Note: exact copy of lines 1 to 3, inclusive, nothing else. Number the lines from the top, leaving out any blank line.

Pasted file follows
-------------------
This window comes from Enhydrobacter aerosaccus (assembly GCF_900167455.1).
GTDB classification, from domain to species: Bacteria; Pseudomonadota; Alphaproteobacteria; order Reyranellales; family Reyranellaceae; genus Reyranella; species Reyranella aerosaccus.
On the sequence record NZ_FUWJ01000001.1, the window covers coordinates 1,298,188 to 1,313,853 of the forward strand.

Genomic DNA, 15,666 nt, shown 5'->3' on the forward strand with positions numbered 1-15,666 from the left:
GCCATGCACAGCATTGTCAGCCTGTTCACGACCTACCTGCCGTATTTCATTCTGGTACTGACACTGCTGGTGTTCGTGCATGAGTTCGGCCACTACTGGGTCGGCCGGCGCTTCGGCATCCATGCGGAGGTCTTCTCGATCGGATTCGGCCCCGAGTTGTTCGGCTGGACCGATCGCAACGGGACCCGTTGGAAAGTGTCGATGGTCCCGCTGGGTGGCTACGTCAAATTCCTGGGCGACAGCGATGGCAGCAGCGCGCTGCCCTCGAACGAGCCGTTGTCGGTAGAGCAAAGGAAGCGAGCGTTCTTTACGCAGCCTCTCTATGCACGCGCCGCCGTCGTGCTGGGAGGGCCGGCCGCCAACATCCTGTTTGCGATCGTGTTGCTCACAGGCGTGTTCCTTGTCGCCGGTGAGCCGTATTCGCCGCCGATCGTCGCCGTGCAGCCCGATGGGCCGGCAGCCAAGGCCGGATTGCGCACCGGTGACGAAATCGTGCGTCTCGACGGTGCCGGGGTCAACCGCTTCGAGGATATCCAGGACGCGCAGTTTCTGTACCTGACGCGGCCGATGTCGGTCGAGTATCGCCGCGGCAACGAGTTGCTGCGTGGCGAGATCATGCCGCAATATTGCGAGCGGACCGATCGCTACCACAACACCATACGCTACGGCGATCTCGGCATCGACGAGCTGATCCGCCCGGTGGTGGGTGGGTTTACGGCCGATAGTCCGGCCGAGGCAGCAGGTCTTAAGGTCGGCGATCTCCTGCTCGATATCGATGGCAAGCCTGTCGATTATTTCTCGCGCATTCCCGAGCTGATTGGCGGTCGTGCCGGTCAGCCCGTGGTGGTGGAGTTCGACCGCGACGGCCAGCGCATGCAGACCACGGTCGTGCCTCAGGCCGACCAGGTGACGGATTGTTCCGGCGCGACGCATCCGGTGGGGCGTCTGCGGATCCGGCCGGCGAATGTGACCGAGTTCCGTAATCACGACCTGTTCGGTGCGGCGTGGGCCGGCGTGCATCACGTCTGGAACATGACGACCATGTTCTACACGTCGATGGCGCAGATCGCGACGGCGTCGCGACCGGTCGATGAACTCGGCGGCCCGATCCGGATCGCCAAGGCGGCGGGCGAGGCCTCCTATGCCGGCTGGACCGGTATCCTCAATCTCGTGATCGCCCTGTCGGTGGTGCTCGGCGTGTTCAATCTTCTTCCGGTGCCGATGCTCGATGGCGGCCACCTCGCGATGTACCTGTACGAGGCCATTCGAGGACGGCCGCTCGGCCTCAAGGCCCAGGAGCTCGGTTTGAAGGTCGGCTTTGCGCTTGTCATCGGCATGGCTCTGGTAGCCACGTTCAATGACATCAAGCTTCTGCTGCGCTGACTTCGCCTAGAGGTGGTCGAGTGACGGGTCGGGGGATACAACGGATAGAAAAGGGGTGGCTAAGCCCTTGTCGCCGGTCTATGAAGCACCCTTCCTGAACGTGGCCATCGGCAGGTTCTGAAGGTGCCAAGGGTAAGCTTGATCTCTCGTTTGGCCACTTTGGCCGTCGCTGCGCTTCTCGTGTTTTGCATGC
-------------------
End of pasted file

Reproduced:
This window comes from Enhydrobacter aerosaccus (assembly GCF_900167455.1).
GTDB classification, from domain to species: Bacteria; Pseudomonadota; Alphaproteobacteria; order Reyranellales; family Reyranellaceae; genus Reyranella; species Reyranella aerosaccus.
On the sequence record NZ_FUWJ01000001.1, the window covers coordinates 1,298,188 to 1,313,853 of the forward strand.